Its accessibility – it’s ‘physicality’, as Rossignol puts it – may help alleviate this at release, but I’m not sure that LBP will do so well as Spore at launch – I think it’ll be a big seller on the PS3, and I think it will shift some PS3’s, but I can see Spore outselling it – particularly over time (a-la The Sims).

    And yet, and yet, and yet…

    Despite my predictions of relative sales, I do agree with Rossignol insofar as I think LBP will be the more /important/ game. At a cursory glance, the game seems to be less incredible than Spore: LBP is a platformer with a level-designer and a physics engine. Spore, on the other hand, is the complete God game.

    But as Rossignol points out: the actual results of the two games, of the way in which they let the player interact with them and with others, don’t necessarily follow a ‘higher-level customisation = more interesting’ pattern. The fact is that Spore, in terms of gameplay, will be virtually unaffected by its customisability. Seeing other peoples’ creations will be fun for gawking (as it has been already), but will actually alter the game not a jot. To use a doll analogy: the massive universe, where you can encounter all sorts of user-generated creatures, will be rather akin to seeing a friend’s uniquely made dolls; interesting to look at, possibly sometimes impressive, but not something that’ll hold your attention unless you too are a doll fanatic. The customisation – while powered by an incredibly powerful design engine – in being nothing more than skin-deep, limits its own relevance.

    LBP, on the other hand, with it’s focussed use of customisation, offers more to the player. Other peoples’ impressive creations aren’t just impressive to look at – they actually alter your experience of the game. The community has more to develop around than an ever-expanding collection of dolls; instead, as new levels are developed, taking full advantage of the Incredible Machine-like qualities of the engine, the end-user will be offered more and more ways to enjoy the game – and more incentive to show off their own level-designing skills. It is this sort of experience which I think future games will do well to pick up on; the experience of player as creator of meaningful change, rather than as the creator of superficial artifice.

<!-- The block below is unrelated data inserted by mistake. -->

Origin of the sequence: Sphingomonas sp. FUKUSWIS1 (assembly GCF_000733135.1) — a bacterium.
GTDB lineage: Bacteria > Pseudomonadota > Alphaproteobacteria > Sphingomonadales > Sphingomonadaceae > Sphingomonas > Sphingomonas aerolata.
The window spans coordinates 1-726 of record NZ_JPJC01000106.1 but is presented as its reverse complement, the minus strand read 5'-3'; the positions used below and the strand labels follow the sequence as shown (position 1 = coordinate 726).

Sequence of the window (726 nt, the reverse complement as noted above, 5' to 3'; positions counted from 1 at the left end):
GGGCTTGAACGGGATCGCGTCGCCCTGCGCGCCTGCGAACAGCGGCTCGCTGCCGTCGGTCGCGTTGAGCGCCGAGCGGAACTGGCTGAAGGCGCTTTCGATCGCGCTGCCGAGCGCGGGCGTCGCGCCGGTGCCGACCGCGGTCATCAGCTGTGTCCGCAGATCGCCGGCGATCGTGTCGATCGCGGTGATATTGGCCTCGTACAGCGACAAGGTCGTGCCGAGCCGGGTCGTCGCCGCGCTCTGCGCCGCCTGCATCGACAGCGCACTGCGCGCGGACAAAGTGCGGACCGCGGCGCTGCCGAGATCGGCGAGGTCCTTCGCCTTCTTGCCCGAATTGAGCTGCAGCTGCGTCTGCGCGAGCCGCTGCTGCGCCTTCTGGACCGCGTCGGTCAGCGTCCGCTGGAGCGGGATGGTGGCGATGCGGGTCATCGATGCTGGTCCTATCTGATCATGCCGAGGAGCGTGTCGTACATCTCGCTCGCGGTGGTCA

I’m probably wrong, mind.

    Edit: notice that everything I said’s basically been mentioned in the comments already, albeit in far more efficient prose. Ah well.

    Edit 2: I’ve also just realised I’m pretty much just reiterating Jim’s arguments with different emphasis. Plagiarism is best, yes?

  14. godmode says:

    LBP vs Spore is a crazy discussion, one’s a 2D platformer and ones a Sims/Civ game. How much enjoyment you’ll get from them depends on which genre you prefer. If you’re the kind of person who really, really enjoys carefully managing a CGI dollhouse then the most creative goomba-head-jumping in the world won’t matter to you.

    The best anti-zombie weapon is a juicy young child with a stick of dynamite taped to it. Break a leg before throwing to avoid embarrassing situations where they runs back to you before exploding/come back as zombies and chase you.

    I don’t think anyone said shotguns are the best anyway. Everyone knows a minigun and a cartload of ammo belts will turn 2000 zombies into mush so easily that you risk anticlimax-induced coma.

  15. Noc says:

    I don’t think a lot of that’s really true, Robin. For instance, what’s Valve’s one really successful game? Half-Life 1? They had a success, then spent then next ten-odd years making something worlds better. HL2 was probably the first modern game to make a really big deal out of physics, which has since become the norm, and both Episodes did pretty impressive things with the AI that haven’t been done in many other places. TF2, while technically a sequel and working with some old concepts, does lots of things we really haven’t seen before in modern FPSs. Oh, and Portal.

    Blizzard, on the other hand, innovates in little, quiet ways, sneaking improvements and advancements into each of their products so well that we forget that they weren’t there in the first place. That’s what they’ve always done: they take a simple concept and do it really well. And that includes expanding the functionality of the concept to degrees that seem blindingly obvious until you realize that no one really did them before. Neither company is stagnating.